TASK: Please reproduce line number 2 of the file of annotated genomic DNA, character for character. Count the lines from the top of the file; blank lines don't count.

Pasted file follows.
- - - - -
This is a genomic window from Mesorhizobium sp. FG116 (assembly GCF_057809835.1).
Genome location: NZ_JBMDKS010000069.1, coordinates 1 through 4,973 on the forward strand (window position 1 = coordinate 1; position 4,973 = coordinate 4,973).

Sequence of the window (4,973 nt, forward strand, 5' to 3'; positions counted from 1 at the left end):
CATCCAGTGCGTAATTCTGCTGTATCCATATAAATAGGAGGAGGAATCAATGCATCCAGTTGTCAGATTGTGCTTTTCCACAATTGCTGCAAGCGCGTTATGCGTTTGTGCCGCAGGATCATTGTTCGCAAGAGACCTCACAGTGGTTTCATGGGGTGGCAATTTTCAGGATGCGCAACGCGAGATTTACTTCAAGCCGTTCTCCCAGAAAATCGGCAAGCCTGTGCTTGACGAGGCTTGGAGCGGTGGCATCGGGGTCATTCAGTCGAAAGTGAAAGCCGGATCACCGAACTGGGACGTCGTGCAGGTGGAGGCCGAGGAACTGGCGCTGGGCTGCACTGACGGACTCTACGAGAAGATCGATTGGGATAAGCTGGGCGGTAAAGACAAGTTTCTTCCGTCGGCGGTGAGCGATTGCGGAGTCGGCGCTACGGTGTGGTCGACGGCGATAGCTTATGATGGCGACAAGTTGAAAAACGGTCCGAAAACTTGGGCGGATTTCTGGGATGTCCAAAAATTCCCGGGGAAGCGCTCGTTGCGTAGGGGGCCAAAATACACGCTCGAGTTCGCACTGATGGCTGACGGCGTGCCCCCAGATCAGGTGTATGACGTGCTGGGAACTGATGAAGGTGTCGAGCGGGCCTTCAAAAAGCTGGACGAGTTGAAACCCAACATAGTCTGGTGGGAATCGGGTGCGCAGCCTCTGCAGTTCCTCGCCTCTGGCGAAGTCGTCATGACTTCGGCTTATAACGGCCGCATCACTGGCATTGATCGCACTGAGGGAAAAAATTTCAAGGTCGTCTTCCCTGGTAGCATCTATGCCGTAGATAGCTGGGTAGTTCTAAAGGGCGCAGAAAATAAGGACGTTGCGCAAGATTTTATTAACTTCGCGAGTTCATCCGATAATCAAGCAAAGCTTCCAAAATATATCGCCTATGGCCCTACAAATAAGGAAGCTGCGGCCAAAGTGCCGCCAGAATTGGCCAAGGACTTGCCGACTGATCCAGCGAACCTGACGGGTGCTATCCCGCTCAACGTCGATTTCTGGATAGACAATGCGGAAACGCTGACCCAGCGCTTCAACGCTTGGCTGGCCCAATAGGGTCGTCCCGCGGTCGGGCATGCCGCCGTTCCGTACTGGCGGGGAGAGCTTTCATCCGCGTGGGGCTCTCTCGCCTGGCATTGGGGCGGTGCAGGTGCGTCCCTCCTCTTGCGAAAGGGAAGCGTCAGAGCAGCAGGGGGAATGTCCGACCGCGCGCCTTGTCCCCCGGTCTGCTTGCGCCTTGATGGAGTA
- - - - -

Genome location: NZ_JBMDKS010000069.1, coordinates 1 through 4,973 on the forward strand (window position 1 = coordinate 1; position 4,973 = coordinate 4,973).